If your kids don't have a balanced diet of proteins, fruits and vegetables then they might be on a path to lifelong obesity.
If you don't get your kids to eat healthier foods at a young age, they're more likely to develop health issue when they grow up.
It's a challenge some parents know all too well.
"I've got a couple of boys who really love chicken nuggets," Ginos said. "It's always a struggle to get them to eat something else."
Julie Ginos has three kids, all of them under the age of ten.
When she goes to the store, it's a constant battle to find healthier snacks her kids want to eat.
"Sometimes, it's just a matter of telling them they have to eat something good before they get what they really want," Ginos said.
Like Ginos' children, many kids would rather eat foods that contain more salt and sugar, instead of vitamins and minerals. But there are ways to get kids to eat healthier foods.
"Let the child go through produce, maybe, and pick out a new fruit or new vegetable to try, you know, and that can be their item," Brittany Donlon said.
Brittany Donlon is a registered dietitian with Hy-Vee on Broadway.
Donlon said when you select an item off the shelf, you need to look at its list of ingredients before you put it in your cart.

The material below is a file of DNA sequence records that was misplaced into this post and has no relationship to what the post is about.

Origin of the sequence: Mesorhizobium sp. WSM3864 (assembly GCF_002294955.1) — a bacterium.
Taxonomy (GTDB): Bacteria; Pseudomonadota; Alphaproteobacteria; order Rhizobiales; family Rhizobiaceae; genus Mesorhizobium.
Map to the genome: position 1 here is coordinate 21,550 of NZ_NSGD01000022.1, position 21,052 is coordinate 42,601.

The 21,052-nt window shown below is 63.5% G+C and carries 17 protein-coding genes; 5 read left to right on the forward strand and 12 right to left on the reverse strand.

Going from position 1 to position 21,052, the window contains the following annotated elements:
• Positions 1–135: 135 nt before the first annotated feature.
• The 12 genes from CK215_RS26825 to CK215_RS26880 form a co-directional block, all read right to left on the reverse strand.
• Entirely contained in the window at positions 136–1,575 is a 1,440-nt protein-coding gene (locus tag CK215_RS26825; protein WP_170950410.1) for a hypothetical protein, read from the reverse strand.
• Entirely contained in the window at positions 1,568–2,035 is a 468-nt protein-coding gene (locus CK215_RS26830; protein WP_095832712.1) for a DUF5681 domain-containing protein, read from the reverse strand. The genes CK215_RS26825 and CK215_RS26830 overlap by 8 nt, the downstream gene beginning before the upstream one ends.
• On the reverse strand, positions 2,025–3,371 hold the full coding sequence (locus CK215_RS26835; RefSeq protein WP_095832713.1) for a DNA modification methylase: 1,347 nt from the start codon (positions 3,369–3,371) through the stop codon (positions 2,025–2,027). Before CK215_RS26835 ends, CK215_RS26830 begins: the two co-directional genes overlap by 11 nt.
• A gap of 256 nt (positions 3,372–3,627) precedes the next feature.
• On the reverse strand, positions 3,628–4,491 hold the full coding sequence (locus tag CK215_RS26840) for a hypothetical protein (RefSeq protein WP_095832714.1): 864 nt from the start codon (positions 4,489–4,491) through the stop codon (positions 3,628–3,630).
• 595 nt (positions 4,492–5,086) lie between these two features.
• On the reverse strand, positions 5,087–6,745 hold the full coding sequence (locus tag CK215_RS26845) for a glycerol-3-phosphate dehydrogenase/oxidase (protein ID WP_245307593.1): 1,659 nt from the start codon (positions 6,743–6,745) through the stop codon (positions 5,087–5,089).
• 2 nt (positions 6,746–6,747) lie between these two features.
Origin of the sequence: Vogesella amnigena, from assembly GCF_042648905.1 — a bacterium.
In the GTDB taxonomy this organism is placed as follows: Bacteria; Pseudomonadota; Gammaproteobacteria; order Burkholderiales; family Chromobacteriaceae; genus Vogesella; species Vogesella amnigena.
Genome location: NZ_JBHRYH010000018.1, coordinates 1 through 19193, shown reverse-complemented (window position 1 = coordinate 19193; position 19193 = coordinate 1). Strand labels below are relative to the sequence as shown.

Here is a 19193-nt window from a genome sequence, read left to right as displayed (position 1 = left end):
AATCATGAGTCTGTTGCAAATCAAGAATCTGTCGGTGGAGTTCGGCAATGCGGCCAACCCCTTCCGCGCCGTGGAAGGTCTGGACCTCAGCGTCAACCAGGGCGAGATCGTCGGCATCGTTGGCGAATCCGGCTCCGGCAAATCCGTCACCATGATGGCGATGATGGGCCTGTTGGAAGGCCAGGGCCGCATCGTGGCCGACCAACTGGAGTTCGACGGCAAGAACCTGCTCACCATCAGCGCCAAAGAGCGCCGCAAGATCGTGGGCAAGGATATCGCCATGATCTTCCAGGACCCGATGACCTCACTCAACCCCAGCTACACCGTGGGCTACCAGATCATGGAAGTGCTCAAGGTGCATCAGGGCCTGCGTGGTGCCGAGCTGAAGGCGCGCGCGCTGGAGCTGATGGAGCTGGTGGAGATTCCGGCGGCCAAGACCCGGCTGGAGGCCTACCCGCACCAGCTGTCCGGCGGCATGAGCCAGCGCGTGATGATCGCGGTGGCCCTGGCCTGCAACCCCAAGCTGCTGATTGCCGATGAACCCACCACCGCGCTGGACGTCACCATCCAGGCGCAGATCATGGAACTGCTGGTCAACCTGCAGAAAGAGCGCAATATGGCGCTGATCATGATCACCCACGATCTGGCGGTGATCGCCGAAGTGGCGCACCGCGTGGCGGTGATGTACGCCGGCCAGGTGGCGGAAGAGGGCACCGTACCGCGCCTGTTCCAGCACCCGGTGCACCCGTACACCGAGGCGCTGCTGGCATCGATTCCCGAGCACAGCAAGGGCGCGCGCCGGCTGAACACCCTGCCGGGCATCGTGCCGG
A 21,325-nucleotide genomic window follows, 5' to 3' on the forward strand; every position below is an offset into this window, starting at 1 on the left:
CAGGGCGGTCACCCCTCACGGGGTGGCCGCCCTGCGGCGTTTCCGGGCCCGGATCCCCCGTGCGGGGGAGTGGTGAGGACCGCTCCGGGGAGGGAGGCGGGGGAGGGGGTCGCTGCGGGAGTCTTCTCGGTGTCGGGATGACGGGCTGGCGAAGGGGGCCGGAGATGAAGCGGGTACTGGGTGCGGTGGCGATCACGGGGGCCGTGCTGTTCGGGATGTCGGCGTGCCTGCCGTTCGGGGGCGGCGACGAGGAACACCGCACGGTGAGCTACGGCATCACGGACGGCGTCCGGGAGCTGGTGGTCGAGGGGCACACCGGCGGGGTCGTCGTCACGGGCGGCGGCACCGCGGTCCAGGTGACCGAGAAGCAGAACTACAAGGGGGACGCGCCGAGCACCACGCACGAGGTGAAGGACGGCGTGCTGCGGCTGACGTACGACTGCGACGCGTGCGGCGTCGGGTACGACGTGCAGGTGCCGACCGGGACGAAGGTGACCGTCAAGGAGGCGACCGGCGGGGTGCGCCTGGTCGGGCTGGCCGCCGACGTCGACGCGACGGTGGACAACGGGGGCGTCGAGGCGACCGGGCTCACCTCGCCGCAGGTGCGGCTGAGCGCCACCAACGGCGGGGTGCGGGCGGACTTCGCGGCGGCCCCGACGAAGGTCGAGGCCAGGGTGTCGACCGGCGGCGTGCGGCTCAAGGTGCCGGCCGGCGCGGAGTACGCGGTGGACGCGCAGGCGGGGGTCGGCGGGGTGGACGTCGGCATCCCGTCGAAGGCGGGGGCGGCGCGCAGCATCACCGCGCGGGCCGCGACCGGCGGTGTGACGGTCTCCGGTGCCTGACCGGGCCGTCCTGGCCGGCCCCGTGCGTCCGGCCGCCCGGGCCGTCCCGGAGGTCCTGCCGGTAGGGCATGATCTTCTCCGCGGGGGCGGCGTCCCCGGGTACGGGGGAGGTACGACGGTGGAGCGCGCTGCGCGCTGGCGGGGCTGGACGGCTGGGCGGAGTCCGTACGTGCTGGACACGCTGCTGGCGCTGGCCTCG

"Just see how many of the things, you know, are on it. If you can't pronounce all of the ingredients, how many are there, chances are if you don't know what the ingredient is, maybe, you should look it up and see," Donlon said.
In order to transition your kids off an unhealthy diet of junk food, you need to buy items that contain more natural ingredients, but are still tasty.
Donlon said kids often mimic their parents. If they see mom or dad eat an apple, then they're more inclined to want to eat one too.
"If our parents say, you know, we need to drink milk, but they don't, the child's not going to believe they're going to have to drink it," Donlon said. "So it needs to be a whole family change."
Donlon said if your kids eat healthy food for most of their meals, it's okay for them to fast food or junk food every once in a while.
"Everything is okay in moderation, but it's just kind of comparing what are everyday foods versus what are treats," Donlon said.
"Start good at the beginning of the day, hopefully it will set the tone for the rest of the day," Ginos added.
Donlon noted it can take kids five to ten times before they might like the taste of a particular fruit or vegetable.
She suggest that you let your kids dip any new veggies or fruit they try in ranch to get them to like the flavor and texture of the produce.